P.S.  I realize I’m doing something that’s generally not done here by reposting an entry from elsewhere.  However, I think it’s relevant given the discussion on the recent blog entries here on voting.  I think this is one case where a "reprint" adds to the blog discussion.

P.P.S.  Take a look at the comments here for some arguments back-and-forth on this.  Just to answer one objection right now:  by saying that people vote to make the economy better, to make America stronger, etc etc., I’m not making some sort of "paternalistic" claim that I know better than others.  I’m just saying that people have legitimate differences of opinion about what policies are good for the country, and voting gives us a small chance to make a big difference.

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  • Ben Jones

    “…you’re now buying a $1.5 billion lottery ticket.”

    Except that if I win, the winnings get shared out across millions of people. Why wouldn’t my time be better spent buying an actual lottery ticket? And if you say that’s selfish, what if I say I will use my winnings to pay for new libraries, cancer research, even give it to the SI? It can be rational to vote in presidential elections. It can also be rational to get the bus across town and give ten pence to the first homeless person I see. Doesn’t put either on my to-do list.

    “…voting gives us a small chance to make a big difference.”

    I’d call it a vanishingly small chance to make a depressingly small difference, particularly in UK general elections at the moment. I don’t see how this discussion of rationality is different from buying a lottery ticket. Frankly, I’m happier spending £1 on a tiny chance of being filthy ri…philanthropic rich, than I am taking the time to vote and having an equally small chance of getting my chosen nincompoop in.

  • Daniel

    Derek Parfit made this point awhile back in “Reasons and Persons” (pp. 73-75).

  • http://entitledtoanopinion.wordpress.com/ TGGP

    When was the last time one vote in a Presidential election made a difference? Do we then conclude that everyone who voted happened to luck out but a winning ticket could be just around the corner?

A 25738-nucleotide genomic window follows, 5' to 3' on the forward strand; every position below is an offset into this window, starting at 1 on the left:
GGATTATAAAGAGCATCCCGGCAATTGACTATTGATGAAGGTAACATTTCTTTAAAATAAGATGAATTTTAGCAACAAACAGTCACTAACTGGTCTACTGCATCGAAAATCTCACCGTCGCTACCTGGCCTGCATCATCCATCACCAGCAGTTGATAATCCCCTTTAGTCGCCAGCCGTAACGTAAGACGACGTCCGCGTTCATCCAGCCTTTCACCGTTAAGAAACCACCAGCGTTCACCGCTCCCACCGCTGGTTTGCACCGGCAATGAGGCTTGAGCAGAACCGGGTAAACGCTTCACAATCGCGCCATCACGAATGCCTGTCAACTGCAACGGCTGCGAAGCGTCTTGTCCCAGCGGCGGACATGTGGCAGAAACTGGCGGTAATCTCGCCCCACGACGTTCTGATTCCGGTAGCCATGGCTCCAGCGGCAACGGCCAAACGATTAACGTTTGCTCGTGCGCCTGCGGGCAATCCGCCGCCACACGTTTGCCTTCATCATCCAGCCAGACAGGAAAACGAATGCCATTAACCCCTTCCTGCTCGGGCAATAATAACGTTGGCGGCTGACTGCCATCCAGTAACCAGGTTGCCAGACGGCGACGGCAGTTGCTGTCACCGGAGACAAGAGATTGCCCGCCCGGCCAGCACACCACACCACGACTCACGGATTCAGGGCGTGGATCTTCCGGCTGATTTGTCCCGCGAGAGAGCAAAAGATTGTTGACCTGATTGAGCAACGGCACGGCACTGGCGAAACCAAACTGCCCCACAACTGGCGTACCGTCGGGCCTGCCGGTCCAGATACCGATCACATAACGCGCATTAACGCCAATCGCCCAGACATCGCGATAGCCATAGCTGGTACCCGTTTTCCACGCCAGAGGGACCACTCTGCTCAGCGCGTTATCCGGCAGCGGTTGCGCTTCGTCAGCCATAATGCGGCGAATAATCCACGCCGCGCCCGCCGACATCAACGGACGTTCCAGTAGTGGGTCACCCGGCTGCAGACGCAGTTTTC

• Unknown

    Someone else already made the point that the margin of error in vote counting is greater than one vote. It follows from this that no one could ever know that he had cast a swing vote; however, it doesn’t follow that one cannot do this. For one’s vote might turn out to be the one that causes the decision to call or not to call for a recount, for example. Still, one would never know that this effect was present. This of course is not a concern for an altruist.

    Unfortunately, however, since other errors might be made during a recount, by means of the above mechanism, one’s vote for a candidate could easily be a cause of the election of an opposing candidate. And it is not at all obvious that one’s vote would be much more likely to cause the election of one’s chosen candidate rather than another one, in this way or in some other.

  • Caledonian

    And it’s not at all clear that choosing one candidate over another is generally useful. If either option is going to be horribly damaging, arguably you’re better off not voting at all (or writing-in a nonsense candidate) in order to register your unhappiness with the system.

  • http://www.satisfice.com James Bach

    If the chances were as high as 1 in 10,000,000 that my vote would be decisive, we should expect several people per national election to be “the decider”. But we don’t see this, and in fact, we *can’t* see it– since the error in the system itself far exceeds one vote, if anyone wins by one vote that’s simply the illusion of “one person made a difference”, based on ignoring the will of all the voters who accidentally pressed the wrong buttons.

    Plus, no one is an informed voter. Not me, not you. Because candidates carefully disguise their beliefs and motives. Do you really think all those candidates are as religious as they pretend to be?